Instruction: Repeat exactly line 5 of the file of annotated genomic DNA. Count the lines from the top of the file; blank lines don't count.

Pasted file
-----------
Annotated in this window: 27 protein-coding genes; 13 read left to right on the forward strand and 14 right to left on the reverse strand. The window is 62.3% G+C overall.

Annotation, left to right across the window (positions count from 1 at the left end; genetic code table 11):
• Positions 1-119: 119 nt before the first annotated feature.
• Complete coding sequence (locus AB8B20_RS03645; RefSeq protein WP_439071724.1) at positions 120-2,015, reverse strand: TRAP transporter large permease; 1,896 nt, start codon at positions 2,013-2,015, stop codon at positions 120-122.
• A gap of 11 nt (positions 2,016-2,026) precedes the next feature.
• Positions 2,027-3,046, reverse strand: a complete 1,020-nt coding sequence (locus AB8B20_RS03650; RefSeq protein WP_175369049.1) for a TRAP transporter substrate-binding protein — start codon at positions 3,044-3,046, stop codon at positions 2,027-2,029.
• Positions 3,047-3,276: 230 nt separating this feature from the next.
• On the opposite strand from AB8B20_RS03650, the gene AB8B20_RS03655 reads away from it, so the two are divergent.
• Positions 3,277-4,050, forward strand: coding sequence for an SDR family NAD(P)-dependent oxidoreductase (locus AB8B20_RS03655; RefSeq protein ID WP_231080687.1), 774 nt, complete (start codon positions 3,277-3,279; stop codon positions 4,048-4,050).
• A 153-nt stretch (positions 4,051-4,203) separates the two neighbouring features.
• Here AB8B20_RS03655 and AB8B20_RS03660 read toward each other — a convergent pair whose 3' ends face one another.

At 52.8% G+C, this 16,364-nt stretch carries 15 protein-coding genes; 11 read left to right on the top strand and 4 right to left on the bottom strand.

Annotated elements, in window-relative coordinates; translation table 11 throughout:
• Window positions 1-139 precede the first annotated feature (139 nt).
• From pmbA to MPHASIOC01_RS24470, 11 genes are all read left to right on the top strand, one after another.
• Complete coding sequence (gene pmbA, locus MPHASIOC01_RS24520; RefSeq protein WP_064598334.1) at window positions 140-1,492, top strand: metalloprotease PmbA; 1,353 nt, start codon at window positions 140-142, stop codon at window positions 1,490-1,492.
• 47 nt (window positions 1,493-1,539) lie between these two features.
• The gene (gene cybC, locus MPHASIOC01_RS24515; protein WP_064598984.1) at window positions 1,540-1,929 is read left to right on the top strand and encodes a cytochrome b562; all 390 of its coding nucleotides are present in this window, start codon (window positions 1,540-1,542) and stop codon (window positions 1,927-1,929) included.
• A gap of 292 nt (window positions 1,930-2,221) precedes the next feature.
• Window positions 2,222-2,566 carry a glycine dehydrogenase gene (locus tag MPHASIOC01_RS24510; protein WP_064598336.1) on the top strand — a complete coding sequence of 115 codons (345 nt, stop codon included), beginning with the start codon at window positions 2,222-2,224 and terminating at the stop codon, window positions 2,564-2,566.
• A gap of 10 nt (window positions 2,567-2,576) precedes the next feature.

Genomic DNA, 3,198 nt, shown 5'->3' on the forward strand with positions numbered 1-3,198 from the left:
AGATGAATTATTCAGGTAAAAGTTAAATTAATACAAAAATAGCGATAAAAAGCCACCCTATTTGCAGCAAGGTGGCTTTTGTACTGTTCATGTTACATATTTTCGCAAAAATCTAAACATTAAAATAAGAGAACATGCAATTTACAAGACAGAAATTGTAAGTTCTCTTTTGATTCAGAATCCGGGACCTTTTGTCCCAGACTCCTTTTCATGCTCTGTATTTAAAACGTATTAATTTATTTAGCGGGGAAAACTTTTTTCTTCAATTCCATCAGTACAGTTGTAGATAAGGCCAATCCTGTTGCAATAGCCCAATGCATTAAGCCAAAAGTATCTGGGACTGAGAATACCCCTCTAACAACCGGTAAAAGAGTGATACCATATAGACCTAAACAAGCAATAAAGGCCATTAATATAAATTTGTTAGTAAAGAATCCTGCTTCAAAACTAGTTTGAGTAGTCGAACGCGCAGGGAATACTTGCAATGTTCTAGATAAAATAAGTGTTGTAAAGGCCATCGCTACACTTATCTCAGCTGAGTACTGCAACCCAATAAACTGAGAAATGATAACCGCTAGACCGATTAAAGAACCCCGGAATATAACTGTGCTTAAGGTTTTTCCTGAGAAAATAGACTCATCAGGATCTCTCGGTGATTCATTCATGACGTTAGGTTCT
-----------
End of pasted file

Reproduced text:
• A gap of 11 nt (positions 2,016-2,026) precedes the next feature.